Even that was sort of weird! Nintendo announces that Mario is no longer a plumber, and then Bowser addresses him with “Hey you, plumber!” Who’s crazy here? I’ll have to accept that Bowser probably has no internet access in his kingdom, so he missed the memo… Mario is obviously a shepherd with suspenders.
And then you’re interrupted from your reverie by the most brutal slap of them all. You’ve finished the game. No, not after twenty or even fifteen hours. You put in a little effort and the game is done in ten or so hours. While you’re rubbing your eyes in disbelief while watching the end credits and although you know that there’s probably lots of content even after the ending, there are simply no words in the languages of elves, men, or dwarves that can describe such betrayal. Pardon, disappointment.
Then comes the unveiling of mystery that’s spread throughout the game and probably doubles the available gameplay after the end credits… But I’m still confounded. There are so many more moons to collect, so many useless pieces of clothing to buy, so many moderately fun hidden locations to explore… And all of it is less and less interesting, because all that is left from the initial magical momentum is chasing around old content and its variations.
I’m scrolling up and reading my own words and I realize how much I’ve actually written, yet said very little. And what little I said seems to be about the bad aspects of a game that actually isn’t a bad game. It’s not bad, but it makes sense for the Super Mario series as much as its two player mode does. Do you remember Sonic 2 and how the other player could barely follow Sonic while controlling Tails?? That’s how nonsensical this mode is too, as nonsensical as almost every minute of challenge in Super Mario Odyssey.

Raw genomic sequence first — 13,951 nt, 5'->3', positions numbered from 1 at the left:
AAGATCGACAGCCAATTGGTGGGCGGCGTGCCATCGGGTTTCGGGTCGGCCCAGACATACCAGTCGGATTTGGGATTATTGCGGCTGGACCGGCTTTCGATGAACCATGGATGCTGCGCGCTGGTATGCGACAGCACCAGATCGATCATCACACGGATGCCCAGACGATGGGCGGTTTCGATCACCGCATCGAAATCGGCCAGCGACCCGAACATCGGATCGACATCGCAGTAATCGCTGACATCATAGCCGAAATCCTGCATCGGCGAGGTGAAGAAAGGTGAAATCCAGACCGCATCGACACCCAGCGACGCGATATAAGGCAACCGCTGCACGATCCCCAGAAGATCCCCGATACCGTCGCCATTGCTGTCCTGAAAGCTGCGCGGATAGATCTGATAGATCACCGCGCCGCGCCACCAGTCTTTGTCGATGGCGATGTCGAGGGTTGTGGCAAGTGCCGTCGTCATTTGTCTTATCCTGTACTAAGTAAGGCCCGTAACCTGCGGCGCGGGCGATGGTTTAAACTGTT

The odyssey we yearned for turned into a museum visit to small locations filled with content that often isn’t fun to explore. It is a beautiful, polished game, but however many details may be in it, it ultimately feels spare. If you want to relax with Mario or offer a simple challenge to your eight-year-old nephew at least while playing the main story, Super Mario Odyssey is great! But if you’re a fan of the series and its perfectly balanced challenges… my mustached heart’s torn, but I have to say it – you will probably end up disappointed.
But play it nonetheless. Place Amiibo figures onto the gamepad, play Switch at the park, swing the Joy-con through the air, be dazzled by the brutality of the merciless and premature end credits, but play through this odyssey. If nothing else, Mario deserves that you bear witness to his latest installment. Newer, prettier and better will surely come, sooner or later.
AUTHOR: Milan Živković
TRANSLATED BY: Miljan Truc
Review copy provided by CD Media